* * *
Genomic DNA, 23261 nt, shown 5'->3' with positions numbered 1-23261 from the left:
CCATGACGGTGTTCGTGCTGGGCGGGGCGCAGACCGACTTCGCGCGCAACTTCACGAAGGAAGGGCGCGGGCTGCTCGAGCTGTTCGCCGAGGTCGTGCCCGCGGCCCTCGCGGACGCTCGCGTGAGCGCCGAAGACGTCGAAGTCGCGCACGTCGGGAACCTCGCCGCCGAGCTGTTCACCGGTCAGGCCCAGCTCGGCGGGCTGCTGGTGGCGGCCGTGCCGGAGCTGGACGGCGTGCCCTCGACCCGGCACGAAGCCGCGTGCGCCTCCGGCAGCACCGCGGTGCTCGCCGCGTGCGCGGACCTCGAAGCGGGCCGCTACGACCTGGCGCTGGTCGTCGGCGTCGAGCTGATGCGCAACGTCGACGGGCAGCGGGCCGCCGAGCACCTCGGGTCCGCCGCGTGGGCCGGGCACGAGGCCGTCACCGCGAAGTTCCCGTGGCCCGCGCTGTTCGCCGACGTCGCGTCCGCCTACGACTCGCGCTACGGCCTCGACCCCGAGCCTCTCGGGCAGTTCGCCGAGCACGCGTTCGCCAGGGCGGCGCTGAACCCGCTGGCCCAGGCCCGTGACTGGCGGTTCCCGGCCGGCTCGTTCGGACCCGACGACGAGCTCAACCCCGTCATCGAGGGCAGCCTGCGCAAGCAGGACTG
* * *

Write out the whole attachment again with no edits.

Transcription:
Genomic DNA, 23261 nt, shown 5'->3' with positions numbered 1-23261 from the left:
CCATGACGGTGTTCGTGCTGGGCGGGGCGCAGACCGACTTCGCGCGCAACTTCACGAAGGAAGGGCGCGGGCTGCTCGAGCTGTTCGCCGAGGTCGTGCCCGCGGCCCTCGCGGACGCTCGCGTGAGCGCCGAAGACGTCGAAGTCGCGCACGTCGGGAACCTCGCCGCCGAGCTGTTCACCGGTCAGGCCCAGCTCGGCGGGCTGCTGGTGGCGGCCGTGCCGGAGCTGGACGGCGTGCCCTCGACCCGGCACGAAGCCGCGTGCGCCTCCGGCAGCACCGCGGTGCTCGCCGCGTGCGCGGACCTCGAAGCGGGCCGCTACGACCTGGCGCTGGTCGTCGGCGTCGAGCTGATGCGCAACGTCGACGGGCAGCGGGCCGCCGAGCACCTCGGGTCCGCCGCGTGGGCCGGGCACGAGGCCGTCACCGCGAAGTTCCCGTGGCCCGCGCTGTTCGCCGACGTCGCGTCCGCCTACGACTCGCGCTACGGCCTCGACCCCGAGCCTCTCGGGCAGTTCGCCGAGCACGCGTTCGCCAGGGCGGCGCTGAACCCGCTGGCCCAGGCCCGTGACTGGCGGTTCCCGGCCGGCTCGTTCGGACCCGACGACGAGCTCAACCCCGTCATCGAGGGCAGCCTGCGCAAGCAGGACTG